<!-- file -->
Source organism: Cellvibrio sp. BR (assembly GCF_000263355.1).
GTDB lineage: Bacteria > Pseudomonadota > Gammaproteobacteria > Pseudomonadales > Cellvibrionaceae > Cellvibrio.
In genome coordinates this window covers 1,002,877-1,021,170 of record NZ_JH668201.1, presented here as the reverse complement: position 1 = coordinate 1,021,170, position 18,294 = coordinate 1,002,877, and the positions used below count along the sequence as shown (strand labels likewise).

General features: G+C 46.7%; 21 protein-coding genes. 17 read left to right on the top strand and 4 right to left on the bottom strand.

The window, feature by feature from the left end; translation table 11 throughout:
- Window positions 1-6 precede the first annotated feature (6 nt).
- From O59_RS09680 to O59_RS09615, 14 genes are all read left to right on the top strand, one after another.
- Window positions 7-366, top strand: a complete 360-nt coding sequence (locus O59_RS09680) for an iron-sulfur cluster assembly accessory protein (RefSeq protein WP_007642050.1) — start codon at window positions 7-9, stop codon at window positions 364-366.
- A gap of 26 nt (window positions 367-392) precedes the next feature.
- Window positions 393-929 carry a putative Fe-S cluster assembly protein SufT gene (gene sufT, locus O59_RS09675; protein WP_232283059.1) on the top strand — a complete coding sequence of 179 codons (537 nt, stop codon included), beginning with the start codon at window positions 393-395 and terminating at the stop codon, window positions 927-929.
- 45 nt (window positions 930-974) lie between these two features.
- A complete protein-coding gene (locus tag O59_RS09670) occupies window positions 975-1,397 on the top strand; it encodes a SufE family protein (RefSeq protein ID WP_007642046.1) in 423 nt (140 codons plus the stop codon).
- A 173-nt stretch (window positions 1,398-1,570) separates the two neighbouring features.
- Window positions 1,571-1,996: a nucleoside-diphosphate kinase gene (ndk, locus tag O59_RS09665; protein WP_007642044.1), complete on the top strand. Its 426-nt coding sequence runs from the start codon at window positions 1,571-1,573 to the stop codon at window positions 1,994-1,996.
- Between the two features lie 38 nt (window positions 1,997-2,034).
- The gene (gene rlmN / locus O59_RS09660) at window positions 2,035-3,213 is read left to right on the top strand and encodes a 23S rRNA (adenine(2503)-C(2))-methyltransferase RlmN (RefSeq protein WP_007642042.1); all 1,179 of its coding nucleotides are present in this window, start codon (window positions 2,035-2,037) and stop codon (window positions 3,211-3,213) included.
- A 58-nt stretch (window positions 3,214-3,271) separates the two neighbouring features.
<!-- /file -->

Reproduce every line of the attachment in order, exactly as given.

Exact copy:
Source organism: Cellvibrio sp. BR (assembly GCF_000263355.1).
GTDB lineage: Bacteria > Pseudomonadota > Gammaproteobacteria > Pseudomonadales > Cellvibrionaceae > Cellvibrio.
In genome coordinates this window covers 1,002,877-1,021,170 of record NZ_JH668201.1, presented here as the reverse complement: position 1 = coordinate 1,021,170, position 18,294 = coordinate 1,002,877, and the positions used below count along the sequence as shown (strand labels likewise).

General features: G+C 46.7%; 21 protein-coding genes. 17 read left to right on the top strand and 4 right to left on the bottom strand.

The window, feature by feature from the left end; translation table 11 throughout:
- Window positions 1-6 precede the first annotated feature (6 nt).
- From O59_RS09680 to O59_RS09615, 14 genes are all read left to right on the top strand, one after another.
- Window positions 7-366, top strand: a complete 360-nt coding sequence (locus O59_RS09680) for an iron-sulfur cluster assembly accessory protein (RefSeq protein WP_007642050.1) — start codon at window positions 7-9, stop codon at window positions 364-366.
- A gap of 26 nt (window positions 367-392) precedes the next feature.
- Window positions 393-929 carry a putative Fe-S cluster assembly protein SufT gene (gene sufT, locus O59_RS09675; protein WP_232283059.1) on the top strand — a complete coding sequence of 179 codons (537 nt, stop codon included), beginning with the start codon at window positions 393-395 and terminating at the stop codon, window positions 927-929.
- 45 nt (window positions 930-974) lie between these two features.
- A complete protein-coding gene (locus tag O59_RS09670) occupies window positions 975-1,397 on the top strand; it encodes a SufE family protein (RefSeq protein ID WP_007642046.1) in 423 nt (140 codons plus the stop codon).
- A 173-nt stretch (window positions 1,398-1,570) separates the two neighbouring features.
- Window positions 1,571-1,996: a nucleoside-diphosphate kinase gene (ndk, locus tag O59_RS09665; protein WP_007642044.1), complete on the top strand. Its 426-nt coding sequence runs from the start codon at window positions 1,571-1,573 to the stop codon at window positions 1,994-1,996.
- Between the two features lie 38 nt (window positions 1,997-2,034).
- The gene (gene rlmN / locus O59_RS09660) at window positions 2,035-3,213 is read left to right on the top strand and encodes a 23S rRNA (adenine(2503)-C(2))-methyltransferase RlmN (RefSeq protein WP_007642042.1); all 1,179 of its coding nucleotides are present in this window, start codon (window positions 2,035-2,037) and stop codon (window positions 3,211-3,213) included.
- A 58-nt stretch (window positions 3,214-3,271) separates the two neighbouring features.